I’m not sure if you have seen an Oliver Twist production. When I get excited by good food, I remember vividly, the scene as the cast bursts into singing Food glorious food! Only for them, it was as they could close their eyes and imagine the food, not what was really before them.
I grew up in a house where food was a priority. Correction, ‘I grew up in a house where good was a priority’. Good food being wholesome, eclectic cooking with experimenting. It was a treat, as both my mom and dad were cooking wizards. Food was a priority second only to education. We glorified it more than other material possessions.
I did not have an Oliver Twist upbringing, but I still love to celebrate good food. I used to frown at when people they took photographs of their food, but that has changed now.
People taking pictures of food and sharing it on social media should be the last of our worries. As consumers, we have demanding preferences and use our mobile phones more for texting and taking pictures, than for talking. Since we all have to eat, it goes without saying that food will be part of that conversation, in pictures.
We have smart phones, with effective point and shoot cameras and there is proliferation of filters available. In the past, the mediocre cameras on the phone, with an amateur photographer behind the camera gave the food no chance of looking tempting to the rest of us browsing! Today, we all have a fair chance to tantalise taste buds with the images of food we share.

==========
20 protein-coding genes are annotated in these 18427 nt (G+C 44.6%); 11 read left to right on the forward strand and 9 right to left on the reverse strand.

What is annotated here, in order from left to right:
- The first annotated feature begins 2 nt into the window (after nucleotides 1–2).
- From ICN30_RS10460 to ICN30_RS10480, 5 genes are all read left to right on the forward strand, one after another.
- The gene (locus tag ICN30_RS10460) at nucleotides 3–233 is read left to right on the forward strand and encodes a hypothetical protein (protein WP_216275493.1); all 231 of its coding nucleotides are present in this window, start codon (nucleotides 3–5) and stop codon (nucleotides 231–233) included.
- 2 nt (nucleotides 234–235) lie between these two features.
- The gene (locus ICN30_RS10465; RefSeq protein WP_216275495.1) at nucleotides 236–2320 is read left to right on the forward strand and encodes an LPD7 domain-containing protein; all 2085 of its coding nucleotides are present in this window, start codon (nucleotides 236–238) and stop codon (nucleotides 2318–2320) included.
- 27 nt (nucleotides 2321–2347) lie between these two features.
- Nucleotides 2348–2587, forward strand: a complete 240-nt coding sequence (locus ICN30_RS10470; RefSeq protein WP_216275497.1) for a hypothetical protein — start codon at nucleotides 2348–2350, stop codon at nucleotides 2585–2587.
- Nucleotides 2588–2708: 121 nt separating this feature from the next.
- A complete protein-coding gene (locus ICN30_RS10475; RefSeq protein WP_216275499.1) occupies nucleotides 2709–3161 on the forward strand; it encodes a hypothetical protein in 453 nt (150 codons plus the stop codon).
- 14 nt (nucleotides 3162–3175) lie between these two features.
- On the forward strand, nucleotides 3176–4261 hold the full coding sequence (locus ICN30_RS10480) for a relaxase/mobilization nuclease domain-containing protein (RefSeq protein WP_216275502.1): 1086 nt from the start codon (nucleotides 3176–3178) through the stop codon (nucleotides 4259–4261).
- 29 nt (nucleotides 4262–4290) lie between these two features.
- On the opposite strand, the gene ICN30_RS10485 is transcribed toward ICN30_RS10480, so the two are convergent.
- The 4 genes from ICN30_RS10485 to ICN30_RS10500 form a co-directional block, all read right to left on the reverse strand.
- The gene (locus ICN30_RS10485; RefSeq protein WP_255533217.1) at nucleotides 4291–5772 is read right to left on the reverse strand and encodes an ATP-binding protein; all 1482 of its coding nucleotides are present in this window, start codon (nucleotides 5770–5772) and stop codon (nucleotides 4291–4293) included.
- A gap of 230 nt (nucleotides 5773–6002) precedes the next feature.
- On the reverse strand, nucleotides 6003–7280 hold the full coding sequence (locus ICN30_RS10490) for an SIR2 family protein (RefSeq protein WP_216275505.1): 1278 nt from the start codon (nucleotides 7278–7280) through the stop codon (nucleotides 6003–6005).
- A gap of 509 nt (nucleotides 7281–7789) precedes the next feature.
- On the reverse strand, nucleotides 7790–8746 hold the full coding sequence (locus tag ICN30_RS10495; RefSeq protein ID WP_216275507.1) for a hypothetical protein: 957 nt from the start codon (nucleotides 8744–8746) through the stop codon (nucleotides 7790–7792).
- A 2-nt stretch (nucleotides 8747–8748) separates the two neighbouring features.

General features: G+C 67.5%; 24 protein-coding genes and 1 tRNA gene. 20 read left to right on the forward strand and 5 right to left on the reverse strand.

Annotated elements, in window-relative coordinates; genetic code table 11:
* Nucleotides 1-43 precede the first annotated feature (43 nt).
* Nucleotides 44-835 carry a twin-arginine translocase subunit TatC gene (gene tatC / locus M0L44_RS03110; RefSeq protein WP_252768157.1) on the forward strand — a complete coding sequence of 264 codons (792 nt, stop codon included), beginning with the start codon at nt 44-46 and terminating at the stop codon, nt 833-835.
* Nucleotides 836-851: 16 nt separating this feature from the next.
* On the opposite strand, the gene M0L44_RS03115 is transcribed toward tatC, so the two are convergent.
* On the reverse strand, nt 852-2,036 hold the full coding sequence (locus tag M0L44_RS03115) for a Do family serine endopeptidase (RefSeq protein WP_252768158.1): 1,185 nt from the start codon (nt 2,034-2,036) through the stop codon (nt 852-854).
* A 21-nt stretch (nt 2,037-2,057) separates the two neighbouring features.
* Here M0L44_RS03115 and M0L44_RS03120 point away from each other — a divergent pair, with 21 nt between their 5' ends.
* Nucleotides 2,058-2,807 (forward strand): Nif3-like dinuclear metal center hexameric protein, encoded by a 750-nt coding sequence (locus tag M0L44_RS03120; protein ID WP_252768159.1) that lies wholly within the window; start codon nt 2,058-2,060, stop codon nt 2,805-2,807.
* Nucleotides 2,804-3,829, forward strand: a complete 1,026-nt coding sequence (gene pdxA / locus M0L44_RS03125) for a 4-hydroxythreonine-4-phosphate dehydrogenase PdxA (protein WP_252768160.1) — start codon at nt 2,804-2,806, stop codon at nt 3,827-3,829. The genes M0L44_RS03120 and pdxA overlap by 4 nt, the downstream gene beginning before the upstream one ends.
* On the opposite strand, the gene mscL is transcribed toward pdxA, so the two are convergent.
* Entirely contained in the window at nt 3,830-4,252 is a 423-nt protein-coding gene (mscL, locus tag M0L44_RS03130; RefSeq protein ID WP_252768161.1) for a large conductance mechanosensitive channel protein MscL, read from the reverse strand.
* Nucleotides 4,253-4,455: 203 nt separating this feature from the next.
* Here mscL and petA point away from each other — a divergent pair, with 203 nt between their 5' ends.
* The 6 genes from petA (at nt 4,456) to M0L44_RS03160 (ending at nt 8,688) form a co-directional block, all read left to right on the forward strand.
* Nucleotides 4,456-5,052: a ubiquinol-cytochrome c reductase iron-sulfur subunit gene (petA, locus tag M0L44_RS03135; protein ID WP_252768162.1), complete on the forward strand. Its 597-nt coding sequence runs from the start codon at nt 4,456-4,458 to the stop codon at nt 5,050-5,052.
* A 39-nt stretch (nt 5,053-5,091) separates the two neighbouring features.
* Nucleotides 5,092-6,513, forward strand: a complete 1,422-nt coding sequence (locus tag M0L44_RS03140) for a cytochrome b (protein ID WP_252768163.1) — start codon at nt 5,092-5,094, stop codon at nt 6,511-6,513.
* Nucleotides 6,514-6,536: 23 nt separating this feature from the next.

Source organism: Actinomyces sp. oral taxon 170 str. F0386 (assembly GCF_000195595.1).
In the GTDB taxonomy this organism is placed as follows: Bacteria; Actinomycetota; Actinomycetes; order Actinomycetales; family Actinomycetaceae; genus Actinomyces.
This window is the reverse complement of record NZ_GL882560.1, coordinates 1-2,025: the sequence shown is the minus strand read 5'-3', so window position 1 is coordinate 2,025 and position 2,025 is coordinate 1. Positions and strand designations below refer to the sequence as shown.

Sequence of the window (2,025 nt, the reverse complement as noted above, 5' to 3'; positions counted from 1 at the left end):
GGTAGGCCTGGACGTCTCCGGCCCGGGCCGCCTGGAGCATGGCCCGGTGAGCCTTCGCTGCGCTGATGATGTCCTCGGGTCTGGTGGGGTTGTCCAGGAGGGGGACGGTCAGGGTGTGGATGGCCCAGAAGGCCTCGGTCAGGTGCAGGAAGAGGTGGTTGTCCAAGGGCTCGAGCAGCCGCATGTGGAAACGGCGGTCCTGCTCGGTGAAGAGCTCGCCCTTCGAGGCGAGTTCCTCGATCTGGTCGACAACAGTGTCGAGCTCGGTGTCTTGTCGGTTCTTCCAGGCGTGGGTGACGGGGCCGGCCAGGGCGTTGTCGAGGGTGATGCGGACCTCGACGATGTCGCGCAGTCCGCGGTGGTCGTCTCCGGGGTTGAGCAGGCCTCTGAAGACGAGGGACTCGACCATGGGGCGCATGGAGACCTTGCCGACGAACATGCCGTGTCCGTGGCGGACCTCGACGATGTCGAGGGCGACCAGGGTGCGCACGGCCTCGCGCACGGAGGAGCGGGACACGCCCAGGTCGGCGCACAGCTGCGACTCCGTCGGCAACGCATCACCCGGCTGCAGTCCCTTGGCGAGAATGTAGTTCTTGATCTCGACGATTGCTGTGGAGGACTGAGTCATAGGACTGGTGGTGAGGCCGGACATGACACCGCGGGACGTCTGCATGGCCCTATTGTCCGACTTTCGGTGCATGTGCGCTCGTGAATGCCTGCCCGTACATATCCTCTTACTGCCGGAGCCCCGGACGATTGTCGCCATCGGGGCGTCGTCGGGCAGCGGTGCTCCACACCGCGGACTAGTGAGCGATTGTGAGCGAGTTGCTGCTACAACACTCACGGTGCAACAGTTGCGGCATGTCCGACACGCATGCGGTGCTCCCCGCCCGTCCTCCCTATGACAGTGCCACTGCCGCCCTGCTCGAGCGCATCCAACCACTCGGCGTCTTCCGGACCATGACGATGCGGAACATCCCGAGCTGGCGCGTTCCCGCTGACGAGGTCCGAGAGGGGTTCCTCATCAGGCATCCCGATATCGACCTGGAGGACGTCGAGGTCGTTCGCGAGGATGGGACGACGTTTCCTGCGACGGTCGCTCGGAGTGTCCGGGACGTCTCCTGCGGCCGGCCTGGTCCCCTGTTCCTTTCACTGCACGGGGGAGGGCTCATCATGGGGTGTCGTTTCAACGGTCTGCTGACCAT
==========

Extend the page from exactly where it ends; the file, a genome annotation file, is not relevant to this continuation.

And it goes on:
I am quick to take pictures of food now. It’s actually quite fun, and I would guess the only person worse than me in my family, is Jordan. Chomba has got used to it. It used to drive her nuts. Yet today, even she will throw out the odd comment about, “hey, I don’t see any cameras flashing!”.
It’s at restaurants that I need to up my game in food photography. Such a pity, considering the work of art that chefs put on our plates. It is great marketing, which is free for the restaurant and chef (us sharing their culinary skills). They have now embraced the little ritual. The world’s best restaurants have given up the fight against phones.
Gaston Acurio, chef-patron of Astrid & Gaston in Lima (Peru), nailed it with this observation, “We don’t like much the idea of everybody using their phones in the restaurant, either for talking or photos, but we like the idea of telling customers what to do even less”